||News and Views
||This activity helps students to understand and analyze a news story from different viewpoints. Same news item covered by different newspapers will be read aloud and discussed.
||G. K. Hunt
||Students will find prospective General Knowledge bits from the newspaper of the day. They shall be divided into groups and each group will scan one newspaper.
||Headlines from the newspaper will be collected and studied for their grammar, presentation and viewpoints.
||Words of the Day
||Students will find difficult/new words from the newspaper. The meaning of the words will be written from the dictionary/thesaurus.
||Questions may be prepared on books, authors, events, etc. Oral, written or visual rounds may be conducted.
||Weave a story. Thread of the story may be given or only the first line. Students in groups can complete the story. The completed story will be presented at the end.
||Like book talk, a journal/periodical in the library can be read and reviewed. Tell the students to collect information from 5-10 journals (name, publisher, place, theme, cost, frequency, language, style of writing, readership) and present it.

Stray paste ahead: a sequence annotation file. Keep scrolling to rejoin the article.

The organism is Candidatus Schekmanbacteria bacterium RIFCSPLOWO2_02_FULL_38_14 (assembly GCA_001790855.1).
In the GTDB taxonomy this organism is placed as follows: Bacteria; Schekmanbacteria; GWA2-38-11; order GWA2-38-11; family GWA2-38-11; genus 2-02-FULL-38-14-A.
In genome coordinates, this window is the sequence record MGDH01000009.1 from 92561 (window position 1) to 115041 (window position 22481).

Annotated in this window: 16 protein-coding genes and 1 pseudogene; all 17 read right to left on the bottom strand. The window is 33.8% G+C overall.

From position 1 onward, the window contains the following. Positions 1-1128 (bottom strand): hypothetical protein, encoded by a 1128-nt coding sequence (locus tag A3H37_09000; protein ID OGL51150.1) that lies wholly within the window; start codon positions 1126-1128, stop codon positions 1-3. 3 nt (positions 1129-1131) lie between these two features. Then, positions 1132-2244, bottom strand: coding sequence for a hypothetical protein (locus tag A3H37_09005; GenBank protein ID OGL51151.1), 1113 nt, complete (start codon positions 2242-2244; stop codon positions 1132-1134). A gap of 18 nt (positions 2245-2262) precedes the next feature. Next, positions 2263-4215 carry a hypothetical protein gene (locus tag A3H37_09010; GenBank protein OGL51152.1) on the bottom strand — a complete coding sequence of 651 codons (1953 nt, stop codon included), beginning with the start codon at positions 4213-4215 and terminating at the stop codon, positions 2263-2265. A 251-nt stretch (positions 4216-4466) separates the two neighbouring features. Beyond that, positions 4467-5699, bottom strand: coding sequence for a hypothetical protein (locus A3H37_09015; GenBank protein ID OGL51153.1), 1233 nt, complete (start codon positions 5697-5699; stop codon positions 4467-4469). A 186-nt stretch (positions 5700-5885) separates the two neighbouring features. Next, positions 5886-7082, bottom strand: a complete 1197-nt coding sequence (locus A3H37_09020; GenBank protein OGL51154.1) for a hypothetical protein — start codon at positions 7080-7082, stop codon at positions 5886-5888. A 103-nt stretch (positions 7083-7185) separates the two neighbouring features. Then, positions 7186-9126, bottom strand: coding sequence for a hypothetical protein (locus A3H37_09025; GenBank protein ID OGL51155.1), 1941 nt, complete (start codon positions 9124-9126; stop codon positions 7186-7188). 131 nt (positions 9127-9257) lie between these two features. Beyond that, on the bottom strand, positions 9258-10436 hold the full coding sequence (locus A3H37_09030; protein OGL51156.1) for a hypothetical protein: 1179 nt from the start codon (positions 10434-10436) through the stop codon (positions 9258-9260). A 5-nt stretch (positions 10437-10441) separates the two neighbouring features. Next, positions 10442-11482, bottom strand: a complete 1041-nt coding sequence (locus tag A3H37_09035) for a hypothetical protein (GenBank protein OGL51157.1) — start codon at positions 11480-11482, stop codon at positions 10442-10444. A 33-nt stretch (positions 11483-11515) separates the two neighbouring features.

||Find the Meaning
||Pocket dictionaries to find the meaning of given words quickly.
||Know the Encyclopedia
||Let the students to note down one piece of information they really want to know. Librarian shows how to choose the right level of encyclopedia and also how to access the material. A discussion can be initiated about the kind of encyclopedia and how the entries are arranged.
||Groups of students are given with atlases. Ask them to select any place in the world they have heard about and would like to visit. They can be taught to go to the index, locate page number and coordinates. Let them to use left hand for ‘latitude’ and right hand for ‘longitude’ and make the fingers meet when they find the place. Supplement the activity with wall maps and globes.